Rainy Days and Mondays

by wjw on December 11, 2007

Okay, so Monday sucked. It rained all day, which is good for our environment and for the ski lodges, but meant I lived all day in the gloom.

Then I got bad news— not about me, but about a friend. Which put a huge damper on the day.

And then I fired up the computer and started work and discovered that everything I’d written on Sunday— yeah, we writers work weekends— it all had just vanished. And because I was pressed for time I hadn’t backed it up! I wasted an hour trying to find a .temp file somewhere that might contain some of the writing, but failed. Ran System Mechanic, and discovered that the Windows Directory had 43 errors.

I’d like to believe that Windows is at fault rather than me. I’m having a hard time believing that I wrote for a couple hours without once backing up the file, and then when I closed out for the day, clicked the “do not save changes” button. I’m more professional than that, I’d like to think. (Though some days I’m not.)

It could have been worse. Once I lost a whole novel to a computer glitch, both the original and the two backups. But that was in the days of DOS 1.1.

Tarl Neustaedter December 12, 2007 at 8:19 am

Go MAC and turn on Time Machine. Automatically (and fairly invisibly) does hourly backups, keeping them for 24 hours, keeping daily backups for a month and weekly backups as long as your backup disk can store them.

The industry is loaded with backup kludges (I’ve worked on some of them), but Apple got this right. Each backup is incremental (so doesn’t take long), but by clever manipulation of their file system is also an entire snapshot of your main disk. They had to modify their filesystem to make it work, but this one app makes it worth the pain of switching platforms.

Siristru December 12, 2007 at 11:19 am

What programm do you use? MS Word? OpenOffice.org? I think that somewhere in their settings you can set “save every…”. So programm could save your work automatically.

Rebecca S. December 12, 2007 at 5:10 pm

Something similar to your computer screwup happened to me once. (Never did figure out why, but I replaced my laptop right afterward–I was due for an upgrade anyway.) When my own various searches failed to unearth a trace of the lost file, I called a data recovery outfit. They told me to stop writing new stuff to the computer at once (I hadn’t been) and trot it on over to them. I gave them the filename and a list of unique search terms, and they did manage to find the file. Part of it was very badly garbled, but part of it was still intelligible–enough to help me rebuild what was lost. If I had known that I wouldn’t get a whole, undamaged file back, I might’ve opted just to start over on my own. I’ve now got my wp program set to save every 5 minutes. It does it while I work and I barely notice it. But I’m sure Windows has other ways to lose up my files waiting up its capacious sleeves.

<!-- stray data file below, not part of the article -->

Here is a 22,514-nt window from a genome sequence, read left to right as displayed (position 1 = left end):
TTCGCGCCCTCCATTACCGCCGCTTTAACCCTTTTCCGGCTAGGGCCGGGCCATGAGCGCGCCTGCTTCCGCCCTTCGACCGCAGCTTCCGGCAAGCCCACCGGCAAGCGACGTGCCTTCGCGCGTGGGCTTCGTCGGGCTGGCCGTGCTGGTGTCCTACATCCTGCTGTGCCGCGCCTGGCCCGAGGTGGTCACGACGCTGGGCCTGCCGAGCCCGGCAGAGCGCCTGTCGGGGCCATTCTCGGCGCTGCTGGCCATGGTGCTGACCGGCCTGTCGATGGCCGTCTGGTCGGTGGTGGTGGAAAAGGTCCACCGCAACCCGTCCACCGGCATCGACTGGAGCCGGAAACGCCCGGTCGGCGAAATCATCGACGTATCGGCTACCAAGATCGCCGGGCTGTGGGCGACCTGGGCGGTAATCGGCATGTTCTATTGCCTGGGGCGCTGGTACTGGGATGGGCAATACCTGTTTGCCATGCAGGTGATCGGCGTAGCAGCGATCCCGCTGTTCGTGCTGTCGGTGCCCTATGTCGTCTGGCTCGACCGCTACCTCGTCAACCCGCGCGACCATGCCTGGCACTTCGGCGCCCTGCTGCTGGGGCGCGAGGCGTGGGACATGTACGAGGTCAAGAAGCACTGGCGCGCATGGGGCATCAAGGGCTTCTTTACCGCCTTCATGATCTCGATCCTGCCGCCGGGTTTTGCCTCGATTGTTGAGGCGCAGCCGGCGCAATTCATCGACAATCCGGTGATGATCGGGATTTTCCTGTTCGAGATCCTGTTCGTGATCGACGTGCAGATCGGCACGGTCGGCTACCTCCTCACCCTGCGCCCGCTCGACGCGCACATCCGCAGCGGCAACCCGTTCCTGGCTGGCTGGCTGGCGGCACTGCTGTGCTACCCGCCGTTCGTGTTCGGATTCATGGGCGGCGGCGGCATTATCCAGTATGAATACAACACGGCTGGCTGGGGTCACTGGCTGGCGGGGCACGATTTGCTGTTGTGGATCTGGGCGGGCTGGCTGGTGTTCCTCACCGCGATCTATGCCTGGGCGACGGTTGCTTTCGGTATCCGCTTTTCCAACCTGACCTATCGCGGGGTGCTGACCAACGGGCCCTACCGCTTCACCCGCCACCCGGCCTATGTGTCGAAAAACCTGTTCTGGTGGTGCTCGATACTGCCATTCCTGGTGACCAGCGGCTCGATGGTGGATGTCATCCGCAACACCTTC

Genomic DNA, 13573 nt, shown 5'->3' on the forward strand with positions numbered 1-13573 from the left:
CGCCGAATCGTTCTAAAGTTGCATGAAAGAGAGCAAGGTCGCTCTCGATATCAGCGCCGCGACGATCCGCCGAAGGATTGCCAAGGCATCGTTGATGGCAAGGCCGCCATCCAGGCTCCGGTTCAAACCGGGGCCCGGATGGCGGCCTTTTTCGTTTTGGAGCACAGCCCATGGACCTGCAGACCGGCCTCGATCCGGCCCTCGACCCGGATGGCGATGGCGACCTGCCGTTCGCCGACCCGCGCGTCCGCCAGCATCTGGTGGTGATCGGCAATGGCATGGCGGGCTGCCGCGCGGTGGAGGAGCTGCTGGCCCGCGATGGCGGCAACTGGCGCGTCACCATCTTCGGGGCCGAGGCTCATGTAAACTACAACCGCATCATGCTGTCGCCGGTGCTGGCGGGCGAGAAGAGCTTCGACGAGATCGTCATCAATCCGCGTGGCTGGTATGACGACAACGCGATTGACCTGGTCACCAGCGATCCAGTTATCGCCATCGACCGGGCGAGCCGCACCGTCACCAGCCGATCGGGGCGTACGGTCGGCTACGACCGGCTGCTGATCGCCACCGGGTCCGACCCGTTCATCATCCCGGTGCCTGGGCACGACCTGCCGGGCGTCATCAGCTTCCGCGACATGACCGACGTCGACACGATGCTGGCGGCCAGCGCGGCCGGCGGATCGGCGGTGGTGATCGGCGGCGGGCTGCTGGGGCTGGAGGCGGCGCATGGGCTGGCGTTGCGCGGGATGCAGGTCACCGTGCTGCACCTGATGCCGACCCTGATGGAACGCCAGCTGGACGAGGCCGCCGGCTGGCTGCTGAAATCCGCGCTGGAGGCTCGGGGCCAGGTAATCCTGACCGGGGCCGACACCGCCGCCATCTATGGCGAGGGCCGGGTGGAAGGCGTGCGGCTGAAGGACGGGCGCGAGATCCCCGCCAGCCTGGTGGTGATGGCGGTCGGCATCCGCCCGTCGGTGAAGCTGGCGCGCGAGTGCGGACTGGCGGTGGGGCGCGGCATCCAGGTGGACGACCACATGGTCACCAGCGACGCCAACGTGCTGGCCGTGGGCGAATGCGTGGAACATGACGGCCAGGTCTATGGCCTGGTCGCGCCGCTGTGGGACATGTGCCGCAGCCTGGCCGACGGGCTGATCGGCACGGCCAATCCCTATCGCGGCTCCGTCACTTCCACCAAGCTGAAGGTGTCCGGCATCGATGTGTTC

Rebecca S. December 12, 2007 at 5:14 pm

Forgot to ask: Did you ever write that lost novel a second time? I’m trying to imagine what that would be like and come up with immense frustration.

David December 12, 2007 at 7:00 pm

Inevitably, someone will tell you to switch to a Mac. Don’t listen.

(Ah. Too late. Someone already did, in the very first post.)

dubjay December 12, 2007 at 11:07 pm

The lost novel was rewritten in a few days, thanks to the daily fanfold printouts that I made as a last-ditch backup.

I don’t do hardcopy backup, and I probably ought.

The rewrite wasn’t as good as the final draft I did the first time, since by that point I wasn’t as hot. A triumphant final drift through the text is much better creatively than a frantic last-minute rewrite fueled by frustration and anger.

I use WordPerfect 2000, a word processor that even Corel doesn’t support anymore. I believe it -does- save automatically unless you tell it not to, but I’ll check the settings.

Peter D. Tillman December 17, 2007 at 4:03 pm

Walter, will there be any public events at your workshop — readings
or whatever? Where is it held?

I ask as we are moving to Taos (Valle Escondido) in May 08– assuming our house sale in S. Fe closes as scheduled by Dec.31.

Regardless, I’ll buy you a beer, or join you for a hike?

Cheers — Pete Tillman

“A book that is merely bad …is a waste of time, while a genuinely
terrible book is a sheer delight.” –Joe Queenan, NY Times

dubjay December 21, 2007 at 9:26 pm

We weren’t planning any public events at the workshop, as there really isn’t much of an SF fan base in Taos. I think I’ve met all three of them.

But I just got email from the Taos News, so maybe something will come up.

dubjay December 21, 2007 at 9:32 pm

Oh, right— and happy to accept a beer, whenever.

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